A man-in-the-middle attack is one in which the attacker secretly intercepts and relays messages between two parties who believe they are communicating directly with each other. It’s a form of eavesdropping but the entire conversation is controlled by the attacker, who even has the ability to modify the content of each message. Often abbreviated to MITM, MitM, or MITMA, and sometimes referred to as a session hijacking attack, it has a strong chance of success if the attacker can impersonate each party to the satisfaction of the other. MITM attacks pose a serious threat to online security because they give the attacker the ability to capture and manipulate sensitive information in real-time while posing as a trusted party during transactions, conversations, and the transfer of data.
One common method of executing a MITM attack involves distributing malware that provides access to a user’s Web browser and the data it sends and receives. Malware can also be used to add entries to the local Hosts file – DNS cache positioning – to redirect users to a site controlled by the attacker that looks exactly the same as the site the user is expecting to reach. The attacker then creates a connection to the real site and acts as a proxy, being able to read, insert and modify the traffic between the user and the legitimate site before forwarding them on. Online banking and e-commerce sites are frequently the target of MITM attacks as they can capture login credentials and other sensitive data even if the site encrypts communications using SSL/TLS.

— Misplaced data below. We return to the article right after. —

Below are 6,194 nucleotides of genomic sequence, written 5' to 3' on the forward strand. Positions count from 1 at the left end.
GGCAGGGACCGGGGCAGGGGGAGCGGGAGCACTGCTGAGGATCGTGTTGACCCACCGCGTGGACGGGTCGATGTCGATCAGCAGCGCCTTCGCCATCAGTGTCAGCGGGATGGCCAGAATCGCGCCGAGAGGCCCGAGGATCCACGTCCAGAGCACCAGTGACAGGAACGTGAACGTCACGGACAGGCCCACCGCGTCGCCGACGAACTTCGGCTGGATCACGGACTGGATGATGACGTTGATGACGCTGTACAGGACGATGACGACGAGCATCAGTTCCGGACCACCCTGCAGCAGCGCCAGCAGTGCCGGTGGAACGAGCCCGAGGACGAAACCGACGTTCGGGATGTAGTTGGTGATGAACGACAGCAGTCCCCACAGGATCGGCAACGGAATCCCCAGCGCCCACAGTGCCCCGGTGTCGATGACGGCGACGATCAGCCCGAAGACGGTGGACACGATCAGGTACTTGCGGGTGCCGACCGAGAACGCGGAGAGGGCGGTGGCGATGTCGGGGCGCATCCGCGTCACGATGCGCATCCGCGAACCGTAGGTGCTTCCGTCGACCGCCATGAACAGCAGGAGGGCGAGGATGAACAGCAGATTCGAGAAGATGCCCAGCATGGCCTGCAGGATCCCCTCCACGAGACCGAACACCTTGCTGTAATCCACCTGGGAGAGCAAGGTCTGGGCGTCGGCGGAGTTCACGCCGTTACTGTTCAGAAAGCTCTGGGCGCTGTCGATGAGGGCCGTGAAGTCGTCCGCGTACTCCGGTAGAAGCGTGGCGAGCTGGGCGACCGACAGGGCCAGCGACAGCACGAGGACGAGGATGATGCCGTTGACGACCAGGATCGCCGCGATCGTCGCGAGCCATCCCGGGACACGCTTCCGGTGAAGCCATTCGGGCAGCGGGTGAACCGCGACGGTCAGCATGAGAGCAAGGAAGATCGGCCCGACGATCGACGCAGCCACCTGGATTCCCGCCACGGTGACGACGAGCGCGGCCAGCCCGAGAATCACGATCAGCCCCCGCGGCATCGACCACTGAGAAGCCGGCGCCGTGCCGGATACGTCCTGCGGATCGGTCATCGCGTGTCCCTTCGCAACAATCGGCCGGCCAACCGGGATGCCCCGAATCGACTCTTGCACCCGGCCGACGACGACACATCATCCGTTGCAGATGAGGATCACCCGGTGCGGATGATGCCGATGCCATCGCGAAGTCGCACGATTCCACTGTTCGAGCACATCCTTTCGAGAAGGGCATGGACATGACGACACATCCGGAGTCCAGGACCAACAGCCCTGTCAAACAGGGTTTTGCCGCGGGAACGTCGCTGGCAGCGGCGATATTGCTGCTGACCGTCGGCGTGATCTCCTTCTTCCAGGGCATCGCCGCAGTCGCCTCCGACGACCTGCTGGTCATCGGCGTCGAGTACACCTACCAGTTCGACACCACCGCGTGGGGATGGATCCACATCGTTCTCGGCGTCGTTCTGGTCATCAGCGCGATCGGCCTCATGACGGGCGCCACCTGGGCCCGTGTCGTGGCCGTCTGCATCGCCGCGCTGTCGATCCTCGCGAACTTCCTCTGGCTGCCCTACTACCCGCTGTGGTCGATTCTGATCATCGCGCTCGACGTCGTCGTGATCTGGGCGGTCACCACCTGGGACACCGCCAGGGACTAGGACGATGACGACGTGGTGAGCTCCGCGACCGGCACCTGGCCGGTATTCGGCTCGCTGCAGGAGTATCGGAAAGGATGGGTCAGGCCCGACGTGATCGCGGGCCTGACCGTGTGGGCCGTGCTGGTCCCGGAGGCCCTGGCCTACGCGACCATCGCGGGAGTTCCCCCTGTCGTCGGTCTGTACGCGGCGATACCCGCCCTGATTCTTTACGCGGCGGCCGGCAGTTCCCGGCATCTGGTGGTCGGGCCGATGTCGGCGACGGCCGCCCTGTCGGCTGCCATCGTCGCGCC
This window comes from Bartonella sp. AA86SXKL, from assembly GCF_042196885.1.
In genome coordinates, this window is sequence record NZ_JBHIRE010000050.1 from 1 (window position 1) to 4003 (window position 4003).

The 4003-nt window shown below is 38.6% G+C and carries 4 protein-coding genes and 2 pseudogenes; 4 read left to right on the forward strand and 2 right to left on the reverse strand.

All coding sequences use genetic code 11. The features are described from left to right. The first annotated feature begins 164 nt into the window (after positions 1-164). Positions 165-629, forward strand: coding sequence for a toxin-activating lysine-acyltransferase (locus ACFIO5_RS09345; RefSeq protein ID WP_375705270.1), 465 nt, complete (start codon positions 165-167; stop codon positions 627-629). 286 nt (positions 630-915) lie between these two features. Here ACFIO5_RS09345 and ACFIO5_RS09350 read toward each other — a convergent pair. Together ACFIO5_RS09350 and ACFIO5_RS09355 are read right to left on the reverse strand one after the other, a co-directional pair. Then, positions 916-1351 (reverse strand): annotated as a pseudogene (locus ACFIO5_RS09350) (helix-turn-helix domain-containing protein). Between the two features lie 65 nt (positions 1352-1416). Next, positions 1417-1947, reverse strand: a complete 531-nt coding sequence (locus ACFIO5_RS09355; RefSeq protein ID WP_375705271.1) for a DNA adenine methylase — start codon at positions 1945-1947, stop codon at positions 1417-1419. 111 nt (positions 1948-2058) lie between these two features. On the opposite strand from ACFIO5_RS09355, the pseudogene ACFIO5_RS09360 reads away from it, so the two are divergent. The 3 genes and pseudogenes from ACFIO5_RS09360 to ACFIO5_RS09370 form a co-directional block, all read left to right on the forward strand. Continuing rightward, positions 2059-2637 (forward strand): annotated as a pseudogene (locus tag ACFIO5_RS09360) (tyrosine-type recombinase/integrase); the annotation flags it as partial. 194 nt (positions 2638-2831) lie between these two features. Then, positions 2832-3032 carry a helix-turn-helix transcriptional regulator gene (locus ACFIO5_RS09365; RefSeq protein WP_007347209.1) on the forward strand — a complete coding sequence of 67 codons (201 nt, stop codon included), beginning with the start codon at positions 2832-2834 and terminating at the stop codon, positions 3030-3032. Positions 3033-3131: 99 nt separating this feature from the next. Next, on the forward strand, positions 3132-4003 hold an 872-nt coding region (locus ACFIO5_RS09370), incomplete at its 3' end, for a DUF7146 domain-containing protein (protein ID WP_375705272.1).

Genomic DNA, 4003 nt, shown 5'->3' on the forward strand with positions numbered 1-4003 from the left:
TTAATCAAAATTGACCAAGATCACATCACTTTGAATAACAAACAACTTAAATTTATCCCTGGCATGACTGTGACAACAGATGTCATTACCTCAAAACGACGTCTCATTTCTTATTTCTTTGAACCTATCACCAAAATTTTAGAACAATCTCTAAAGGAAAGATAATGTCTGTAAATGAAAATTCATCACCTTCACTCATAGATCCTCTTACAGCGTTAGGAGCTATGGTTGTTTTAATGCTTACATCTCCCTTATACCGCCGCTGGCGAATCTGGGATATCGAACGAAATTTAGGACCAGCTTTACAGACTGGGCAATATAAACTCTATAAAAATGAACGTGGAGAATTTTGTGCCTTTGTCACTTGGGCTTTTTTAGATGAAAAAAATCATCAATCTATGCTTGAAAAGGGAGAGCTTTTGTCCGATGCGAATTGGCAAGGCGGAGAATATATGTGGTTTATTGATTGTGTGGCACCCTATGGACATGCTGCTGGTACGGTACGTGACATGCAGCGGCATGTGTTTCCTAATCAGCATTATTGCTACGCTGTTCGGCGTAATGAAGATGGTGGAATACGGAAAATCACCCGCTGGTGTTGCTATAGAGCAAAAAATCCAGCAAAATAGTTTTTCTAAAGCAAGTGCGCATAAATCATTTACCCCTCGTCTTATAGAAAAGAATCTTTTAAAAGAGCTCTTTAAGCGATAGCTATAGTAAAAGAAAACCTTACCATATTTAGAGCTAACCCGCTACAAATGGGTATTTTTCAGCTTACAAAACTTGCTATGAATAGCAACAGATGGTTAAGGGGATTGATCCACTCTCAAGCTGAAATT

An attacker can also exploit vulnerabilities in a wireless router’s security configuration such as a weak password to launch a MITM attack and intercept information being sent through the router. A malicious router can also be setup in a public place like a café or hotel for the same purpose. Other ways that attackers can carry out a man in the middle attack include ARP spoofing, DNS spoofing, STP mangling, port stealing, DHCP spoofing, ICMP redirection, traffic tunneling, and route mangling.
Most cryptographic protocols include some form of endpoint authentication specifically to prevent MITM attacks. For example, TLS can authenticate one or both parties using a mutually trusted certification authority. However, unless users take heed of warnings when a suspect certificate is presented MITM attacks can still succeed with fake or forged certificates. For example, China is suspected of using self-signed certificates for SSL MITM attacks against Yahoo!, GitHub and Google to censor access to content on the Internet.
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Margaret Rouse asks:
How can email clients provide more MitM attack warnings to users about suspicious certificates?
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